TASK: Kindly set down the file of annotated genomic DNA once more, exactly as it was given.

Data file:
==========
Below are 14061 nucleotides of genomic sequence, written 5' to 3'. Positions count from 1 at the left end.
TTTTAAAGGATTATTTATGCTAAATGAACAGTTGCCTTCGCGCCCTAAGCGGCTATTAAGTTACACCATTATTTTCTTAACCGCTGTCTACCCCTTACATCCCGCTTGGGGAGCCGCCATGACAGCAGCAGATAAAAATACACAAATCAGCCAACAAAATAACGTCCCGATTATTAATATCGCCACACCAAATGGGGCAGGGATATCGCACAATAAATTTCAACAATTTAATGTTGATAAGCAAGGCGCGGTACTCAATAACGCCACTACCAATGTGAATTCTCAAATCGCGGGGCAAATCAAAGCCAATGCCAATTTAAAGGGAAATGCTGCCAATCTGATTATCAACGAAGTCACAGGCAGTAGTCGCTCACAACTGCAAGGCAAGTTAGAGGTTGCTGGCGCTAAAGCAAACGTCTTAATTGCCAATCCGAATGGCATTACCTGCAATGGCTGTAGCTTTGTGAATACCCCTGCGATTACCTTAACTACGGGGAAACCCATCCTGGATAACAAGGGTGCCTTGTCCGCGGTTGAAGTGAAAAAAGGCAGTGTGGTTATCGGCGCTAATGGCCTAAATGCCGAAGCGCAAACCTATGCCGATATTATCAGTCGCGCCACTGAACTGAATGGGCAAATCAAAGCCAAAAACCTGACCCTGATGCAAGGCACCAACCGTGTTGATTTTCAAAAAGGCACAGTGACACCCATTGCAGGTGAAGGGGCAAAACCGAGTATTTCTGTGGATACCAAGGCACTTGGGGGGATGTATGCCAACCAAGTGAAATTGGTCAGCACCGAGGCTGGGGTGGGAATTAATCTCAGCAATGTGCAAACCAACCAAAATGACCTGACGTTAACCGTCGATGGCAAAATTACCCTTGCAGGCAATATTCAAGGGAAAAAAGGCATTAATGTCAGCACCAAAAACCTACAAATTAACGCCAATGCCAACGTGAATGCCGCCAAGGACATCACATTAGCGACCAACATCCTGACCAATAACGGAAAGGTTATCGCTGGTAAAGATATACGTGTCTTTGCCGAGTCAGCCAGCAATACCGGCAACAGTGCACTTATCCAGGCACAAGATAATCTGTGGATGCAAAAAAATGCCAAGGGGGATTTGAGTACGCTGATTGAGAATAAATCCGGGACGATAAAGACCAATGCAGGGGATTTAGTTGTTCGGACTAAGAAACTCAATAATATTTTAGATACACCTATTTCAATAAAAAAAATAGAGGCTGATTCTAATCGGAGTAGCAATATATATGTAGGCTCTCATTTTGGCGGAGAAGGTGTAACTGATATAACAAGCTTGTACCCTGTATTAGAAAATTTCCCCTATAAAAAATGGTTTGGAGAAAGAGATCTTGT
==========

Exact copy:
Below are 14061 nucleotides of genomic sequence, written 5' to 3'. Positions count from 1 at the left end.
TTTTAAAGGATTATTTATGCTAAATGAACAGTTGCCTTCGCGCCCTAAGCGGCTATTAAGTTACACCATTATTTTCTTAACCGCTGTCTACCCCTTACATCCCGCTTGGGGAGCCGCCATGACAGCAGCAGATAAAAATACACAAATCAGCCAACAAAATAACGTCCCGATTATTAATATCGCCACACCAAATGGGGCAGGGATATCGCACAATAAATTTCAACAATTTAATGTTGATAAGCAAGGCGCGGTACTCAATAACGCCACTACCAATGTGAATTCTCAAATCGCGGGGCAAATCAAAGCCAATGCCAATTTAAAGGGAAATGCTGCCAATCTGATTATCAACGAAGTCACAGGCAGTAGTCGCTCACAACTGCAAGGCAAGTTAGAGGTTGCTGGCGCTAAAGCAAACGTCTTAATTGCCAATCCGAATGGCATTACCTGCAATGGCTGTAGCTTTGTGAATACCCCTGCGATTACCTTAACTACGGGGAAACCCATCCTGGATAACAAGGGTGCCTTGTCCGCGGTTGAAGTGAAAAAAGGCAGTGTGGTTATCGGCGCTAATGGCCTAAATGCCGAAGCGCAAACCTATGCCGATATTATCAGTCGCGCCACTGAACTGAATGGGCAAATCAAAGCCAAAAACCTGACCCTGATGCAAGGCACCAACCGTGTTGATTTTCAAAAAGGCACAGTGACACCCATTGCAGGTGAAGGGGCAAAACCGAGTATTTCTGTGGATACCAAGGCACTTGGGGGGATGTATGCCAACCAAGTGAAATTGGTCAGCACCGAGGCTGGGGTGGGAATTAATCTCAGCAATGTGCAAACCAACCAAAATGACCTGACGTTAACCGTCGATGGCAAAATTACCCTTGCAGGCAATATTCAAGGGAAAAAAGGCATTAATGTCAGCACCAAAAACCTACAAATTAACGCCAATGCCAACGTGAATGCCGCCAAGGACATCACATTAGCGACCAACATCCTGACCAATAACGGAAAGGTTATCGCTGGTAAAGATATACGTGTCTTTGCCGAGTCAGCCAGCAATACCGGCAACAGTGCACTTATCCAGGCACAAGATAATCTGTGGATGCAAAAAAATGCCAAGGGGGATTTGAGTACGCTGATTGAGAATAAATCCGGGACGATAAAGACCAATGCAGGGGATTTAGTTGTTCGGACTAAGAAACTCAATAATATTTTAGATACACCTATTTCAATAAAAAAAATAGAGGCTGATTCTAATCGGAGTAGCAATATATATGTAGGCTCTCATTTTGGCGGAGAAGGTGTAACTGATATAACAAGCTTGTACCCTGTATTAGAAAATTTCCCCTATAAAAAATGGTTTGGAGAAAGAGATCTTGT